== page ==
It was a hot summer night when Chaim entered his local ice cream store, Great Taste Ice Cream Parlor, with the intention of purchasing his favorite treat, a medium-sized cup of Rocky Road ice cream with chocolate sprinkles. Chaim had frequented this nationally kosher certified franchise both locally and out-of-town based on a list that he had seen a few years ago from his local Vaad and a letter of kosher certification he saw last year behind the counter. This time, however, an unfamiliar man, wearing a tee shirt with the word “Patrick’s” was behind the counter. After having consumed his purchase, Chaim asked him, “How do you enjoy working for Great Taste?” The man responded with a smile. “It’s not Great Taste anymore. I bought the place last month and now it’s Patrick’s Ice Cream Parlor.”
Chaim couldn’t believe it. He looked at the area behind the counter for the letter of kosher certification. All that remained in its place was a remnant of scotch tape that the certificate had been affixed to. Chaim hesitatingly asked, “Are you still kosher certified?”
“No sir, I couldn’t afford it, but trust me — I use the same ice cream.” A bit dazed and very concerned, Chaim pointed to the front of the store and protested, “It just can’t be, the storefront sign still says Great Taste Ice Cream Parlor!”
“Mister, you’re right,” Patrick responded, “but the sign is not lit. The light is off!”
Poor Chaim, his kashrus light was off as well. It happens all too often that people make assumptions about the status of a certified store, or a certified product, only to find out that the store has changed management, or the product is no longer under hashgacha.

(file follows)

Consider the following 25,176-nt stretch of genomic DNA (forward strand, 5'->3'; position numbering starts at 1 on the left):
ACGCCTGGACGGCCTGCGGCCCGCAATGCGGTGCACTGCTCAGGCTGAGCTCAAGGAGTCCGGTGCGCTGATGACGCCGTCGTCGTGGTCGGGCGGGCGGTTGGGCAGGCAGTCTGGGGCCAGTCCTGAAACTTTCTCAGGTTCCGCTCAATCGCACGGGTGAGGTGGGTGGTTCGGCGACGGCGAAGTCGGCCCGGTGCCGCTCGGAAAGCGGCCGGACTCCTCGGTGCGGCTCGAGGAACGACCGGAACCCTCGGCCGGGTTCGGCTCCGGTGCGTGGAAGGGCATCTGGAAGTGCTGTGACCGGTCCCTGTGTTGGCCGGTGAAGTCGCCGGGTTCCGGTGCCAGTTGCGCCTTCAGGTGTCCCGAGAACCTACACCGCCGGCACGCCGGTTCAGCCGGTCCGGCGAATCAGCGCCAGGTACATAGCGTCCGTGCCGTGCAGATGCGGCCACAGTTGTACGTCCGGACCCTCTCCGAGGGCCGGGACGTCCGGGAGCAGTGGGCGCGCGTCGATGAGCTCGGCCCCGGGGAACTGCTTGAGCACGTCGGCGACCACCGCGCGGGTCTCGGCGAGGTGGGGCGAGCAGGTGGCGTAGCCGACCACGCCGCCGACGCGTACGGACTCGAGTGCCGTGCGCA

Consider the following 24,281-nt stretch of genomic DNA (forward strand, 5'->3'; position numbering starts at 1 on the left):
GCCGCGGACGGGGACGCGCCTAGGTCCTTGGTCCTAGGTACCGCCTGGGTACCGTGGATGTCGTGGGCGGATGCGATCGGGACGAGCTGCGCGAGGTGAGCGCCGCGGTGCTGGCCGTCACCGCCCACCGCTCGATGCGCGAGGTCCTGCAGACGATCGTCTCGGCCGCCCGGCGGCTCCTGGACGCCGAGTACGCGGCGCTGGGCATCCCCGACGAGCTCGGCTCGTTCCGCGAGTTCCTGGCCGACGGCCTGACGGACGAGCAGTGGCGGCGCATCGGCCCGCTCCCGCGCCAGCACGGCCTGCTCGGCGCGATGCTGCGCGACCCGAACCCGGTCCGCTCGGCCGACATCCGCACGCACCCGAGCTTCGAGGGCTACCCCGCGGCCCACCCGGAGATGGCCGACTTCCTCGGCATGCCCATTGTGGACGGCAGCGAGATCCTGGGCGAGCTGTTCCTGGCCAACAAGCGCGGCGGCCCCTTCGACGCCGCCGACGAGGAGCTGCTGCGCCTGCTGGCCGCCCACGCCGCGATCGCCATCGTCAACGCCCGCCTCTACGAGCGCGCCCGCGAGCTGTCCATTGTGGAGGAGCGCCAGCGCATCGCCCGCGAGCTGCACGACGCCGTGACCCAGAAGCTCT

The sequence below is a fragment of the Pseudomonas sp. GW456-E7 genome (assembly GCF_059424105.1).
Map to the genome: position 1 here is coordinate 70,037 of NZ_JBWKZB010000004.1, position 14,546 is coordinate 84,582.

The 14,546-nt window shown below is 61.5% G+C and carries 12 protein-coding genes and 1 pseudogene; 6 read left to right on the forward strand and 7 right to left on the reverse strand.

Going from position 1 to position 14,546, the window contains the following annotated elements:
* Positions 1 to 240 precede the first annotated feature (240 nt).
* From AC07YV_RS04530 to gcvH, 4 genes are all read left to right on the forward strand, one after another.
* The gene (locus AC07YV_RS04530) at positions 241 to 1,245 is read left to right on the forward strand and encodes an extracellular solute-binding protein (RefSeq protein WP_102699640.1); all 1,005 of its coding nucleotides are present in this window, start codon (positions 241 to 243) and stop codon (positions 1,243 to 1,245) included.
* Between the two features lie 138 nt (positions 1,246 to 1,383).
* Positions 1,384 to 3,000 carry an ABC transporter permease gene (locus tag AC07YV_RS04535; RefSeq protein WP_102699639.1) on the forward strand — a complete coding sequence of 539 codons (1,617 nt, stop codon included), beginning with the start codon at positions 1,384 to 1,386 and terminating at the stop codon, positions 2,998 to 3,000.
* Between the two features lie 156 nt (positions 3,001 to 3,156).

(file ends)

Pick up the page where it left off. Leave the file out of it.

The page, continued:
Kosher consumers cannot afford to go on automatic pilot. There are certain pieces of information a person must always verify, regardless of how long something has been under hashgacha. This article will outline some of the points. All of the problems are all-too-real. Consumer vigilance will help put an end to them.
Rule Number One: Read Letters of Kosher Certification Carefully!
A Letter of Certification (also known as a LOC) is issued by a kosher certifying agency so that a manufacturer or store can prove that his product is kosher. When you are going into a store make sure an LOC is available. Read it carefully. It must be up-to-date. It must apply to the specific retail store selling you the product.
Kashrus agencies issue two types of certificates. One type covers packaged goods. For example, an LOC refers to a list of ice cream premixes. The other type covers the retail store.